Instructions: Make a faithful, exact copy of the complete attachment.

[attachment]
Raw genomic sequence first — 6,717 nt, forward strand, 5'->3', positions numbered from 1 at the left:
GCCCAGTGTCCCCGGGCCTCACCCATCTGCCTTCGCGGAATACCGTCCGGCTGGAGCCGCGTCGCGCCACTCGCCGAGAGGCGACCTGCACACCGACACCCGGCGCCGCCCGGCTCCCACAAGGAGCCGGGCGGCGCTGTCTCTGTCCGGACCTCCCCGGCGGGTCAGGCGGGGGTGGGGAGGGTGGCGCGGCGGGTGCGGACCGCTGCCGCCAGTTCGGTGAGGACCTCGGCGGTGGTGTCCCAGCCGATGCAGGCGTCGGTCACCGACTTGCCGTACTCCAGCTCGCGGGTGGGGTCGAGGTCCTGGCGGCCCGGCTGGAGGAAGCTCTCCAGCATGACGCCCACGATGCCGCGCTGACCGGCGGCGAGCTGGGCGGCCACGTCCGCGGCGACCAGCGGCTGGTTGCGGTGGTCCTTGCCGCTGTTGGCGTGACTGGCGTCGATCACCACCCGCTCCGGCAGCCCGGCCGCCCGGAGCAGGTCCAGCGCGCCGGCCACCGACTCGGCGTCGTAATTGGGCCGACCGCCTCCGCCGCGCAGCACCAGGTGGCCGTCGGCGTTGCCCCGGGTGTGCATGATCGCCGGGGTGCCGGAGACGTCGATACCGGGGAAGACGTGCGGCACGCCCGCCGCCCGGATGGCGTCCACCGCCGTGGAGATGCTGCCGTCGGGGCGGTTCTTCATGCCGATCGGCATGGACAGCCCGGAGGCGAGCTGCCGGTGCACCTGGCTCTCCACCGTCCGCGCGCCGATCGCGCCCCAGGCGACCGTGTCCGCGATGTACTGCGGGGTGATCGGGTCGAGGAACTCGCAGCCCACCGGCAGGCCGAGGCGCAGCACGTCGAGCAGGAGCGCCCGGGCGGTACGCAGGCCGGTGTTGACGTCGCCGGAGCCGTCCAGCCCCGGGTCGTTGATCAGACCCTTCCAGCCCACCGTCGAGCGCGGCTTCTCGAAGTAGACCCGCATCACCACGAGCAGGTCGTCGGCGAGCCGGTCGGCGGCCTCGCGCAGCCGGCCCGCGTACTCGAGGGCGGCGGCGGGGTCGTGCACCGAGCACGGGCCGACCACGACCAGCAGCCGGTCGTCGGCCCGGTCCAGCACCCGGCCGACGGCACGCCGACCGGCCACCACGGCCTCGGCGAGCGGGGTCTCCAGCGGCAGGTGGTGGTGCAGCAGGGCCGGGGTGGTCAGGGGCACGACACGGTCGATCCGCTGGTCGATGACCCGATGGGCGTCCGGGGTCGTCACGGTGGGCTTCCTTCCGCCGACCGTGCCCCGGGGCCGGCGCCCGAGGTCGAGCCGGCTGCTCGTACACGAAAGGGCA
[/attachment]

Raw genomic sequence first — 6,717 nt, forward strand, 5'->3', positions numbered from 1 at the left:
GCCCAGTGTCCCCGGGCCTCACCCATCTGCCTTCGCGGAATACCGTCCGGCTGGAGCCGCGTCGCGCCACTCGCCGAGAGGCGACCTGCACACCGACACCCGGCGCCGCCCGGCTCCCACAAGGAGCCGGGCGGCGCTGTCTCTGTCCGGACCTCCCCGGCGGGTCAGGCGGGGGTGGGGAGGGTGGCGCGGCGGGTGCGGACCGCTGCCGCCAGTTCGGTGAGGACCTCGGCGGTGGTGTCCCAGCCGATGCAGGCGTCGGTCACCGACTTGCCGTACTCCAGCTCGCGGGTGGGGTCGAGGTCCTGGCGGCCCGGCTGGAGGAAGCTCTCCAGCATGACGCCCACGATGCCGCGCTGACCGGCGGCGAGCTGGGCGGCCACGTCCGCGGCGACCAGCGGCTGGTTGCGGTGGTCCTTGCCGCTGTTGGCGTGACTGGCGTCGATCACCACCCGCTCCGGCAGCCCGGCCGCCCGGAGCAGGTCCAGCGCGCCGGCCACCGACTCGGCGTCGTAATTGGGCCGACCGCCTCCGCCGCGCAGCACCAGGTGGCCGTCGGCGTTGCCCCGGGTGTGCATGATCGCCGGGGTGCCGGAGACGTCGATACCGGGGAAGACGTGCGGCACGCCCGCCGCCCGGATGGCGTCCACCGCCGTGGAGATGCTGCCGTCGGGGCGGTTCTTCATGCCGATCGGCATGGACAGCCCGGAGGCGAGCTGCCGGTGCACCTGGCTCTCCACCGTCCGCGCGCCGATCGCGCCCCAGGCGACCGTGTCCGCGATGTACTGCGGGGTGATCGGGTCGAGGAACTCGCAGCCCACCGGCAGGCCGAGGCGCAGCACGTCGAGCAGGAGCGCCCGGGCGGTACGCAGGCCGGTGTTGACGTCGCCGGAGCCGTCCAGCCCCGGGTCGTTGATCAGACCCTTCCAGCCCACCGTCGAGCGCGGCTTCTCGAAGTAGACCCGCATCACCACGAGCAGGTCGTCGGCGAGCCGGTCGGCGGCCTCGCGCAGCCGGCCCGCGTACTCGAGGGCGGCGGCGGGGTCGTGCACCGAGCACGGGCCGACCACGACCAGCAGCCGGTCGTCGGCCCGGTCCAGCACCCGGCCGACGGCACGCCGACCGGCCACCACGGCCTCGGCGAGCGGGGTCTCCAGCGGCAGGTGGTGGTGCAGCAGGGCCGGGGTGGTCAGGGGCACGACACGGTCGATCCGCTGGTCGATGACCCGATGGGCGTCCGGGGTCGTCACGGTGGGCTTCCTTCCGCCGACCGTGCCCCGGGGCCGGCGCCCGAGGTCGAGCCGGCTGCTCGTACACGAAAGGGCA